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‘It looked like a scene from Apocalypse Now’

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Southwestern alum provides medical care to victims of earthquake in Haiti

Eleven days after a massive earthquake hit Haiti in January, Southwestern graduate Chris Chaput was on a plane to help provide medical care for victims of the earthquake.  

Chaput, who now serves as a spinal surgeon and director of orthopedic research at Scott & White Hospital in Temple, flew to Haiti Jan. 23 along with three other surgeons from Scott and White, an anesthesiologist and an ICU nurse.

The team was put together to assist Project Help-Haiti, which operates a surgical center in Pierre Payen, about 40 miles north of the capital city of Port-au-Prince. Chaput said he heard the organization needed help from a friend of his who he had done his residency with. That friend had gone down to Haiti immediately after the earthquake and saw the need for a team of orthopedic surgeons.  

Chaput and his team flew to Haiti on a donated private plane along with 400 pounds of supplies they had spent a week gathering before the trip. At first, their plane was diverted to the Turks and Caicos because there were so many other planes trying to land at the airport in Port-au-Prince. When they were finally able to land in Haiti, Chaput said it was “complete chaos” on the tarmac.   “It looked like a scene from Apocalypse Now,” he said.  

However, the team was pleasantly surprised when they got to the surgical center in Pierre Payen, which was built in 2001.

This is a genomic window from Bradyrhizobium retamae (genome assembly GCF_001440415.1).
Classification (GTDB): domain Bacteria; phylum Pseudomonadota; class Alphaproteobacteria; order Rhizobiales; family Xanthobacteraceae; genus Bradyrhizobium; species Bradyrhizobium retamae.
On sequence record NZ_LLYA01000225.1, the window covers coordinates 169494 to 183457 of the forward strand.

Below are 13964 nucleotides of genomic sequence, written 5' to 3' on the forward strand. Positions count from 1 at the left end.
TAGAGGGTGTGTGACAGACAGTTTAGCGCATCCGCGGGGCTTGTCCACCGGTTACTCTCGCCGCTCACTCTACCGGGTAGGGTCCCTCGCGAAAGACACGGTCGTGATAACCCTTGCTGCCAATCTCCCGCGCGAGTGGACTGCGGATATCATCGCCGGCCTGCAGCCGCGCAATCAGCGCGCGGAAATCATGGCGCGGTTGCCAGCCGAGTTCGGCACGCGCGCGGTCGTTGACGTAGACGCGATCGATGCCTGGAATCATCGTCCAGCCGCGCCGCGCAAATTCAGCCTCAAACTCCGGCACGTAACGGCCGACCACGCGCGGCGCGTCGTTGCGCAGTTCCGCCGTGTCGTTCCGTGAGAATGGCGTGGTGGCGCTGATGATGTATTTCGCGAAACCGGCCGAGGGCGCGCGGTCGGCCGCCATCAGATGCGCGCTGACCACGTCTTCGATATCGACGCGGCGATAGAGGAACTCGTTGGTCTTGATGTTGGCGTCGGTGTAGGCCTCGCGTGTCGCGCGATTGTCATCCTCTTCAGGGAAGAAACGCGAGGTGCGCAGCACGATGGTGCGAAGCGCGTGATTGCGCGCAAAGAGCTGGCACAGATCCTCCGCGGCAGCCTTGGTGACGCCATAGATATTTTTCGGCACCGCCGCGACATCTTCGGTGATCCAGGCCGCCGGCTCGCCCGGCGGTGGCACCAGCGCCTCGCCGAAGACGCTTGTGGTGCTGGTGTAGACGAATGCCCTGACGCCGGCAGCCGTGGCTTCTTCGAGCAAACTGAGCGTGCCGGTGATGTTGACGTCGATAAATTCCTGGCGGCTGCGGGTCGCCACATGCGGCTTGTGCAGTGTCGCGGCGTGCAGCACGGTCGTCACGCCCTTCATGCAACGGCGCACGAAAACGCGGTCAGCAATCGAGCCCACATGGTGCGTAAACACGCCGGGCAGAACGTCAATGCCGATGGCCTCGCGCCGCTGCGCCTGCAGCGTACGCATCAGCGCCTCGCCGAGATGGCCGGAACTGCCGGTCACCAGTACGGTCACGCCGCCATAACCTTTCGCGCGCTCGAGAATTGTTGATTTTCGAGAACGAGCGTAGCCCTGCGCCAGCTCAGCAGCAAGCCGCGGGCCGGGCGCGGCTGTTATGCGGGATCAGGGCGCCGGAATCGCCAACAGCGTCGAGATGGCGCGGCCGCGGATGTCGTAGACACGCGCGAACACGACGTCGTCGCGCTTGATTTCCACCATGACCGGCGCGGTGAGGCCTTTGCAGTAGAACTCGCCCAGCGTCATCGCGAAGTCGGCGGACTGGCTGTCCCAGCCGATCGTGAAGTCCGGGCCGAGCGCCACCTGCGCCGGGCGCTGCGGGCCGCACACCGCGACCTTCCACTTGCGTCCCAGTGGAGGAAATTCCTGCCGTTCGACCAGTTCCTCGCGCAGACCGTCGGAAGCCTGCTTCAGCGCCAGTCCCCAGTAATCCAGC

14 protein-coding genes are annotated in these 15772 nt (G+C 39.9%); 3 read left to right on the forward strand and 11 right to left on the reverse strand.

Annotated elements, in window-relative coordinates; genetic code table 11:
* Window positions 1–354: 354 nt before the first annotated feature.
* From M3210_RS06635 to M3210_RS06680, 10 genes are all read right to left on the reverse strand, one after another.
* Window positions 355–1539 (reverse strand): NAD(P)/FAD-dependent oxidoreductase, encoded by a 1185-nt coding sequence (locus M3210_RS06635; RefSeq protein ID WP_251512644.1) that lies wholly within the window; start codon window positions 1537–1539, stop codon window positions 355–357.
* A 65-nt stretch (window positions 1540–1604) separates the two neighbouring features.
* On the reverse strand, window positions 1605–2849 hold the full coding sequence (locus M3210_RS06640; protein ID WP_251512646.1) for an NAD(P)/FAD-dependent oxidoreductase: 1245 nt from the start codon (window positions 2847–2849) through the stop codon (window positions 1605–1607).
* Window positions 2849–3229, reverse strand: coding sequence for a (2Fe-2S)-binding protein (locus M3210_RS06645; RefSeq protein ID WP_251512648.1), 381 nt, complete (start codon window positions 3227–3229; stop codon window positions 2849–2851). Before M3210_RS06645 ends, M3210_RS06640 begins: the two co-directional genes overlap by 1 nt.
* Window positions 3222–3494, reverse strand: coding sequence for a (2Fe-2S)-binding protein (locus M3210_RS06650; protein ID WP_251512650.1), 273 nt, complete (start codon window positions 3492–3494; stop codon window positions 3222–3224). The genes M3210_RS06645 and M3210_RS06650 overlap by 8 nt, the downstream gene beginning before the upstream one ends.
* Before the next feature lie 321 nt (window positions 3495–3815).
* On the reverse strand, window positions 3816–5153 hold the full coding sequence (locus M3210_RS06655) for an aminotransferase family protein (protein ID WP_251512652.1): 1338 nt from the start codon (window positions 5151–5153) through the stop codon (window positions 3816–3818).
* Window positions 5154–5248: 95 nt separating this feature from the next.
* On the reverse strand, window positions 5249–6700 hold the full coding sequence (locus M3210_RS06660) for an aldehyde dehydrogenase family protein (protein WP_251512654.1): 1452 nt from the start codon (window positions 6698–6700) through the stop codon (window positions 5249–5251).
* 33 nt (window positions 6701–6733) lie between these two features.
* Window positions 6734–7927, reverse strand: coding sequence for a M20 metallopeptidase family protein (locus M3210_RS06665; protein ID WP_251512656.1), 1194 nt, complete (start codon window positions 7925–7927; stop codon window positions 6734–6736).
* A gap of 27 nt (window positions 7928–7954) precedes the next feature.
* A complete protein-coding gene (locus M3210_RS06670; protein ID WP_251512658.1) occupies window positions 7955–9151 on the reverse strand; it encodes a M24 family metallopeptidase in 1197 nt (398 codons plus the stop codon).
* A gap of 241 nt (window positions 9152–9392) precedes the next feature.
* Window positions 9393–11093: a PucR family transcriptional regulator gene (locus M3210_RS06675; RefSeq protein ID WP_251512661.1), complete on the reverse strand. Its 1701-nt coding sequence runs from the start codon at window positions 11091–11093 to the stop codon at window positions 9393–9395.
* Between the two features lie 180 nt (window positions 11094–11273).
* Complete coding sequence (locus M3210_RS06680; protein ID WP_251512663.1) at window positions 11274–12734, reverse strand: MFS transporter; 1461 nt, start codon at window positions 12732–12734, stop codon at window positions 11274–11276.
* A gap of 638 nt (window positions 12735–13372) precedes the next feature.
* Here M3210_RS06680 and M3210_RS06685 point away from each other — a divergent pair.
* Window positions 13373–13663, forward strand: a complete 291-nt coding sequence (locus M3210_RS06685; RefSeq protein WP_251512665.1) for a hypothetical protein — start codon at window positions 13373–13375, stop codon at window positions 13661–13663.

“This hospital is a jewel in terms of Haiti,” Chaput said, explaining that unlike many other hospitals in the country, they had air conditioning as well as an autoclave to sterilize equipment.  

Chaput said the hospital’s operating room was not in use when they arrived, so they spent Saturday night getting it ready and began operating the following day. They made an ambulance out of a large ice truck and went into Port-au-Prince to transport patients from a hospital there that had more patients than it could care for. “They had hundreds of people camped out there,” he said.  

Chaput said his team selected people who could most benefit from the specialized implants they had brought to hold broken bones together. The team worked from 6:30 a.m. to 10 p.m. each day and performed a total of 29 major surgeries during the week as well as 23 minor procedures. They slept in a dorm Project Help-Haiti had next to the hospital.  

Chaput said his most memorable case came on the last day when he did a “massive” spinal surgery on a 24-year-old man who had been paralyzed when his house came down on his back. The man lost his entire family in the earthquake except his mother. “They were trying to get him on the Navy medical ship, but it was overwhelmed,” Chaput said.  

Despite not having an X-ray machine, Chaput said the surgery went well and they were able to stabilize the man’s condition.

Chaput’s team was relieved Jan. 31 by a team from Fort Worth. He said volunteers who have put together 10 different surgical teams for Project Help-Haiti who will travel to Haiti in the coming months. Chaput said he may go back at some point if there is a need.  

“I’ve never done anything like this before, but I think we did some good,” he said.